5. sdowney717

    Thread Starter Member

    Jul 18, 2012
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    13
    If I got these
    http://www.ebay.com/itm/Pair-of-2-M...63?pt=Speakers_Subwoofers&hash=item43a7fd01c3

    how would they be wired up?
    Would you use the same bipolar capacitor circuit OR would you join these directly to the input wires as the mini woofer is?

    The way they are wired now is one leg of the tweeter and one leg of the midrange are joined. Then this wire has the bipolar capacitor returning back to the amplifier input negative. Other leg of the midrange and tweeter return back to the amplifier input positive. Mini woof is just wired to amplifier inputs. Also the polarity on the woofer is reversed compared to the midrange and tweeter.


    http://www.bcae1.com/passxovr.htm
    http://www.bcae1.com/capspkr.htm
    reading here you want to block the lower frequencies use the capacitor in series with the speaker.
     
    Last edited: Oct 11, 2012
  6. Audioguru

    New Member

    Dec 20, 2007
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    The new midrange speaker looks good. But its power is rated in phoney "peak" whats instead of real continuous RMS Watts. They say 10 Watts RMS so it might survive continuous 3W. It has low sensitivity but the cheapo tiny "woofer" and tweeter might also have low sensitivity so might be a good match.

    Of course it needs a capacitor in series to block low frequencies.
     
  7. sdowney717

    Thread Starter Member

    Jul 18, 2012
    385
    13
    If you have the low frequencies being blocked by the capacitor, then is the power somewhat dissipated going into the mid and tweeters? If true then it would be less of an issue. I had second thoughts about the other ones I got saying they were only 1/2 watt then perhaps burning up.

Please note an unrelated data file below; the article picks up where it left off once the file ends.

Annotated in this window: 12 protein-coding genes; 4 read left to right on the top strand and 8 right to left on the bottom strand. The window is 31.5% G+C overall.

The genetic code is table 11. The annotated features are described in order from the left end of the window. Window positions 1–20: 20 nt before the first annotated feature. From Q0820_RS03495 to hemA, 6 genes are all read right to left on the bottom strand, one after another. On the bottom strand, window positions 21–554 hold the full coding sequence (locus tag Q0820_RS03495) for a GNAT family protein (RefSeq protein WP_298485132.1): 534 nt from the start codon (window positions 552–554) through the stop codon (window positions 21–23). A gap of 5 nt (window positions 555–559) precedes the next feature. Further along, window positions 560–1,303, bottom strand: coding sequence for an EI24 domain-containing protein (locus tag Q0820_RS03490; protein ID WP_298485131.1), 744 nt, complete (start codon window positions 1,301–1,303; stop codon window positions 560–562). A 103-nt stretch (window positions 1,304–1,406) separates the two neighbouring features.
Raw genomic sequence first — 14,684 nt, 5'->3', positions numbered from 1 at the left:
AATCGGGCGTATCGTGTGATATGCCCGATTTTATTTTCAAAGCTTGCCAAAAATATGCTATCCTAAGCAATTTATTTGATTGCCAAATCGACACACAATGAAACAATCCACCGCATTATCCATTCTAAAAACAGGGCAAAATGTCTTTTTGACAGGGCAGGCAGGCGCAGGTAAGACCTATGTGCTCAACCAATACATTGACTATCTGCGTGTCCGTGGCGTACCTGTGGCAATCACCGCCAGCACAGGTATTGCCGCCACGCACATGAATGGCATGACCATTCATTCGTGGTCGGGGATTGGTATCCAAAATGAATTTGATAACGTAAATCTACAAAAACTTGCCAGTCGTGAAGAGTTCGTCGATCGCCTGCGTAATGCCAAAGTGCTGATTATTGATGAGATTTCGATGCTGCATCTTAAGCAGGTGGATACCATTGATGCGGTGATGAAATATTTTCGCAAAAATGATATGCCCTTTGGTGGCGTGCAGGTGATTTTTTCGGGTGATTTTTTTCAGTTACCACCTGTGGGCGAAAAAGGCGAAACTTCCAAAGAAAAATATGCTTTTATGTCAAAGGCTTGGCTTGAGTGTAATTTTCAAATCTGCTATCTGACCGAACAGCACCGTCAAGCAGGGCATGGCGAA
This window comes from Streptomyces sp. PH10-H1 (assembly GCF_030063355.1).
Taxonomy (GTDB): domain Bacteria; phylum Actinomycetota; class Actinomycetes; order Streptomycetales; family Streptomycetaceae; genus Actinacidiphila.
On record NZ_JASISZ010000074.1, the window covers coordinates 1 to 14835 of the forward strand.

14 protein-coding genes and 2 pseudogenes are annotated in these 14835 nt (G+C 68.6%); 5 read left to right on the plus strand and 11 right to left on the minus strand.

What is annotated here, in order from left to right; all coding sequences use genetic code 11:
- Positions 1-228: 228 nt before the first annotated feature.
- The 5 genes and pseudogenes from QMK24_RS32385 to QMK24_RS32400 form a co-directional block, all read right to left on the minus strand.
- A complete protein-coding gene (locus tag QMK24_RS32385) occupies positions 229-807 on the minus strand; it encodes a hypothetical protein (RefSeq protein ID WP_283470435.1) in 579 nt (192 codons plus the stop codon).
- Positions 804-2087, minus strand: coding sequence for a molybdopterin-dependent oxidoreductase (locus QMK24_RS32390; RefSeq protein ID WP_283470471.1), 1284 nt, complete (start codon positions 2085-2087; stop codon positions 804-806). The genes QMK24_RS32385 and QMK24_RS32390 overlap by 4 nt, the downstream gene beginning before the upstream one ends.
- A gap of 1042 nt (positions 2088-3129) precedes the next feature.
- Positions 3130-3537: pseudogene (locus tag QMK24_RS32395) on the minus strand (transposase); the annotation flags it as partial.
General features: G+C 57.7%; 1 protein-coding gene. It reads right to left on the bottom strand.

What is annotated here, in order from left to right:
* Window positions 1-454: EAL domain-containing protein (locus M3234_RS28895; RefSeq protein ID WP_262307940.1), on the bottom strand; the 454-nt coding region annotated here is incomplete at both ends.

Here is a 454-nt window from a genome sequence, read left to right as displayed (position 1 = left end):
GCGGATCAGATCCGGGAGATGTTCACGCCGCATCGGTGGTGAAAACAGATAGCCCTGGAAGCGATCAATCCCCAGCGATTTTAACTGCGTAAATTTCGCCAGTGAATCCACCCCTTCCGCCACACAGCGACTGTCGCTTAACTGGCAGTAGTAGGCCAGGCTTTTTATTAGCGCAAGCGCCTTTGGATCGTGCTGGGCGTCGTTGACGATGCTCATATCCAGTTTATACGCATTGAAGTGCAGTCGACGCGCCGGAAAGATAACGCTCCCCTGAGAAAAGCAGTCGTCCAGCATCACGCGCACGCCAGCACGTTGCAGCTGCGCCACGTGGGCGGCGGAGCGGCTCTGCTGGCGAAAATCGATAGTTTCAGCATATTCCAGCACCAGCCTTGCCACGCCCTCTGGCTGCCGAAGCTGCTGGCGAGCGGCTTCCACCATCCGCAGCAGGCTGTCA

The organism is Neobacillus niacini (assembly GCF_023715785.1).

However I wonder is the wattage determined by the gauge of the coil winding?
    The original midrange speakers, those coils the wire was fine as a hair shaft. So could not be very much power but still worked ok for years.

    Wont higher wattage speakers take more power to make the sound. So then the radio will have to turn up the volume put more energy into the speaker?
    I tend to think higher wattage speakers allow for higher volume sound output. Another possible problem, what if the little woofers wont play as well with these better midrange speakers. Meaning the same volume level from the radio with the better midrange speakers will make the midrange quieter than they should sound compared to the original setup.
     
  8. Audioguru

    New Member

    Dec 20, 2007
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    If a capacitor blocks low frequencies then the low frequency power does not go into the midrange and tweeter drivers. Instead all the low frequency power goes into the woofer.

    The power rating of a speaker is determined by the guage of the wire in the coil before it gets too hot and in the amount of movement (excursion) that can occur before damage.

    Higher wattage speakers are better so most of their spec's are better than cheap low power speakers.
    More power means it can play louder when it is fed more power if the sensitivity is the same or is more. A high power speaker does not "take" more power, instead it plays the amount of power it is fed but it is not destroyed by more power (up to its power rating).

    Usually a better speaker is more sensitive so it plays louder than a cheaper speaker.

    I suspect that the cheap little woofers have the same poor sensitivity as the new midrange speakers.